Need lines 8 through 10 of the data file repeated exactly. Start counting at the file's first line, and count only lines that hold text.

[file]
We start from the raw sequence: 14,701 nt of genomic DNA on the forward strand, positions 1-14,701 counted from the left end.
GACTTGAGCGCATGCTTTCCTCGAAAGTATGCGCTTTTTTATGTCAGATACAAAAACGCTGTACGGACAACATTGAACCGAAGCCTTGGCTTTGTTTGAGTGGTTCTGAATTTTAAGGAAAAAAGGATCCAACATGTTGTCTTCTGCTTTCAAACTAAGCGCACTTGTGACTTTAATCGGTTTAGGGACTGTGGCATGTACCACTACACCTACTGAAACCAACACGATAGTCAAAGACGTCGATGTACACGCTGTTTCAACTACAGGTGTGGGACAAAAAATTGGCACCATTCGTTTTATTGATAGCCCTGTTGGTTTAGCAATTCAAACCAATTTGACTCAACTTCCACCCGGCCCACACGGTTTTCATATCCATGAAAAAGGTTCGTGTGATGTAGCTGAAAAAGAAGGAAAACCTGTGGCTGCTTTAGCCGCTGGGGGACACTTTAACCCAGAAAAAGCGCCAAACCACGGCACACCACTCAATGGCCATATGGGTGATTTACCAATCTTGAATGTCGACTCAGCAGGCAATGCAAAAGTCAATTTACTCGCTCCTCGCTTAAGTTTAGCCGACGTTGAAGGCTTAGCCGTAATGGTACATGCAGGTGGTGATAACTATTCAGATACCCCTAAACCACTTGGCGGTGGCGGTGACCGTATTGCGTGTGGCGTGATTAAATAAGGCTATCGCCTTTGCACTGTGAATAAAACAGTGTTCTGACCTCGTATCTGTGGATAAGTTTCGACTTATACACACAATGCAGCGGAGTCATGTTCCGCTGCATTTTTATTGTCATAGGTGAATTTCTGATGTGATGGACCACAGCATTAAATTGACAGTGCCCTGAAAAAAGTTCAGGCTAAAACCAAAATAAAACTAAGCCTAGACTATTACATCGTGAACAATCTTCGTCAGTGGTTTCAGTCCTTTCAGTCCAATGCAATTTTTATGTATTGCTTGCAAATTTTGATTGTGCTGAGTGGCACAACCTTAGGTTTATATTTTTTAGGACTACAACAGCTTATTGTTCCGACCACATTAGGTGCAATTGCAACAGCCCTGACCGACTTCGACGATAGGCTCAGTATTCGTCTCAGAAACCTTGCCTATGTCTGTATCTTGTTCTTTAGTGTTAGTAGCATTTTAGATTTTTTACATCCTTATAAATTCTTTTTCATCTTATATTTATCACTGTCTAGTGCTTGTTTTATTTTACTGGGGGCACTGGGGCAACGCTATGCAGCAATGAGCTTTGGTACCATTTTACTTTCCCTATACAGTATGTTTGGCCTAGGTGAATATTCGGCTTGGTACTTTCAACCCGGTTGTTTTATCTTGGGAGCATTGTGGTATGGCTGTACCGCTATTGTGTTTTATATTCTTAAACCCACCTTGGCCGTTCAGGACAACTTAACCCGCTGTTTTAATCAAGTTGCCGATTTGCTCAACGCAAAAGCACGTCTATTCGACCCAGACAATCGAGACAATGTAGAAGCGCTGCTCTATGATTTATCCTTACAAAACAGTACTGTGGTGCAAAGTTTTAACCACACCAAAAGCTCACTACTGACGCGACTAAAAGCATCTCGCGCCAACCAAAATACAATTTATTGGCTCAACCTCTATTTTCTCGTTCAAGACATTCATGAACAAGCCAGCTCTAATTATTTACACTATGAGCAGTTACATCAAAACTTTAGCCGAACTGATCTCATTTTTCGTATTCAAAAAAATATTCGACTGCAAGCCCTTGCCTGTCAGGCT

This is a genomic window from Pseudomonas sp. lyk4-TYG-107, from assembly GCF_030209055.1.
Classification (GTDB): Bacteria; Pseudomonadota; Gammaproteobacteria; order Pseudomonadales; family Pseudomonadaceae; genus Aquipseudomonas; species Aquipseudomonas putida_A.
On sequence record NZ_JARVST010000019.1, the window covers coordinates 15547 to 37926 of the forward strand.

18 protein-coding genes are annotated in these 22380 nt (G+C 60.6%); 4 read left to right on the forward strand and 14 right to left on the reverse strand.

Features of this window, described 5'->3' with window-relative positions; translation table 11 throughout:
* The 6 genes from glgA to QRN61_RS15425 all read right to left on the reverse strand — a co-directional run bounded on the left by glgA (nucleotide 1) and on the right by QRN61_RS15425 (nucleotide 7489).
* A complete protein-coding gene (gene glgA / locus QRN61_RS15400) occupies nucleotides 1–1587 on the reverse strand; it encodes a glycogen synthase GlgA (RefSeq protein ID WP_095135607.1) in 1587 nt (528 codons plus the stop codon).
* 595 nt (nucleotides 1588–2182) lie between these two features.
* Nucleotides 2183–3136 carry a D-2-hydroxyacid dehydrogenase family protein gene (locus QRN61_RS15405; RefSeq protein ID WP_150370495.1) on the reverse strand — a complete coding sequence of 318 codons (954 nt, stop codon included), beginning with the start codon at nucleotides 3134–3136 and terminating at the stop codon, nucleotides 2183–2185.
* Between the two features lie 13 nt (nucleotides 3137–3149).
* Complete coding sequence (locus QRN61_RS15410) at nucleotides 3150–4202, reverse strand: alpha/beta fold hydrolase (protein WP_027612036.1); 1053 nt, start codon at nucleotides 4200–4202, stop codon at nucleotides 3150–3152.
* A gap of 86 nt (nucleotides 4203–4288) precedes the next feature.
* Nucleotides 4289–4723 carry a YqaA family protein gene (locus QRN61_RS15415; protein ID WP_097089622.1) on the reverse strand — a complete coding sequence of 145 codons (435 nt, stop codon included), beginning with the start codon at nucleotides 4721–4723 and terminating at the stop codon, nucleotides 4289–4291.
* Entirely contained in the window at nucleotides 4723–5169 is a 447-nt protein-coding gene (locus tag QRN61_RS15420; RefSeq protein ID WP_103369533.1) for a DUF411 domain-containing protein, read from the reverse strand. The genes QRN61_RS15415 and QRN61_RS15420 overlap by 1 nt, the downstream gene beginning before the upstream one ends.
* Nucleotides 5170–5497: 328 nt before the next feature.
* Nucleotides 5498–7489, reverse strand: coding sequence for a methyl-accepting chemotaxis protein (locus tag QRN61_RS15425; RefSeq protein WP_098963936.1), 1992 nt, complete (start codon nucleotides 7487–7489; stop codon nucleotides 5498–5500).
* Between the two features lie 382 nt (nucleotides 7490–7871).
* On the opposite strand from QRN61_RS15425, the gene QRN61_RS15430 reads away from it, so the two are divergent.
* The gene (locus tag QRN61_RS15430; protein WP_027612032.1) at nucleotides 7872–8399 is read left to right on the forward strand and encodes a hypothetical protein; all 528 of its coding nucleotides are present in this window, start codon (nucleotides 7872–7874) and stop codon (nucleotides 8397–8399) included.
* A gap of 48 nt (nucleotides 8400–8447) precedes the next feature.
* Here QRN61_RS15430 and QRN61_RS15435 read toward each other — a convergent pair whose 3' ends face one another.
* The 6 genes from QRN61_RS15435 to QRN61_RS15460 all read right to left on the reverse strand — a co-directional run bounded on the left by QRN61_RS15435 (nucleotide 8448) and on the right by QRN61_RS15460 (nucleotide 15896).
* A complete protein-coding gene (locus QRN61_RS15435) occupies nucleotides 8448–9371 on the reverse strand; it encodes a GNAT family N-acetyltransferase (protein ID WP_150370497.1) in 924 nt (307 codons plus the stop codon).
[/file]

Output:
* The 6 genes from glgA to QRN61_RS15425 all read right to left on the reverse strand — a co-directional run bounded on the left by glgA (nucleotide 1) and on the right by QRN61_RS15425 (nucleotide 7489).
* A complete protein-coding gene (gene glgA / locus QRN61_RS15400) occupies nucleotides 1–1587 on the reverse strand; it encodes a glycogen synthase GlgA (RefSeq protein ID WP_095135607.1) in 1587 nt (528 codons plus the stop codon).
* 595 nt (nucleotides 1588–2182) lie between these two features.